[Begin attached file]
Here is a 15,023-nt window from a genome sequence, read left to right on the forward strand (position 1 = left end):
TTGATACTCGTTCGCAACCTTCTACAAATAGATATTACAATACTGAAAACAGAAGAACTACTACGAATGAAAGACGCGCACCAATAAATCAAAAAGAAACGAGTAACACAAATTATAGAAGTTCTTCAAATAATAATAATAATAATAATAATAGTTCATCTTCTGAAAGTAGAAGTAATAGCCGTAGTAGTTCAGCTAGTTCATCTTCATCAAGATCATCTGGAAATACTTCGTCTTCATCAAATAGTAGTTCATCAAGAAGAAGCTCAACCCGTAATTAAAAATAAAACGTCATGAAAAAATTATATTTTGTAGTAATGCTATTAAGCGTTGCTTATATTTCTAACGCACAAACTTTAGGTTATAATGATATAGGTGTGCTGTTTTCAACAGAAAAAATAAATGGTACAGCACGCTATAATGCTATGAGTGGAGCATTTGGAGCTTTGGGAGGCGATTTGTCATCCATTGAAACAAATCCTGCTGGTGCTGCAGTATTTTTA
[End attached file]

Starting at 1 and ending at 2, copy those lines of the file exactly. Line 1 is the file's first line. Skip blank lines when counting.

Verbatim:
Here is a 15,023-nt window from a genome sequence, read left to right on the forward strand (position 1 = left end):
TTGATACTCGTTCGCAACCTTCTACAAATAGATATTACAATACTGAAAACAGAAGAACTACTACGAATGAAAGACGCGCACCAATAAATCAAAAAGAAACGAGTAACACAAATTATAGAAGTTCTTCAAATAATAATAATAATAATAATAATAGTTCATCTTCTGAAAGTAGAAGTAATAGCCGTAGTAGTTCAGCTAGTTCATCTTCATCAAGATCATCTGGAAATACTTCGTCTTCATCAAATAGTAGTTCATCAAGAAGAAGCTCAACCCGTAATTAAAAATAAAACGTCATGAAAAAATTATATTTTGTAGTAATGCTATTAAGCGTTGCTTATATTTCTAACGCACAAACTTTAGGTTATAATGATATAGGTGTGCTGTTTTCAACAGAAAAAATAAATGGTACAGCACGCTATAATGCTATGAGTGGAGCATTTGGAGCTTTGGGAGGCGATTTGTCATCCATTGAAACAAATCCTGCTGGTGCTGCAGTATTTTTA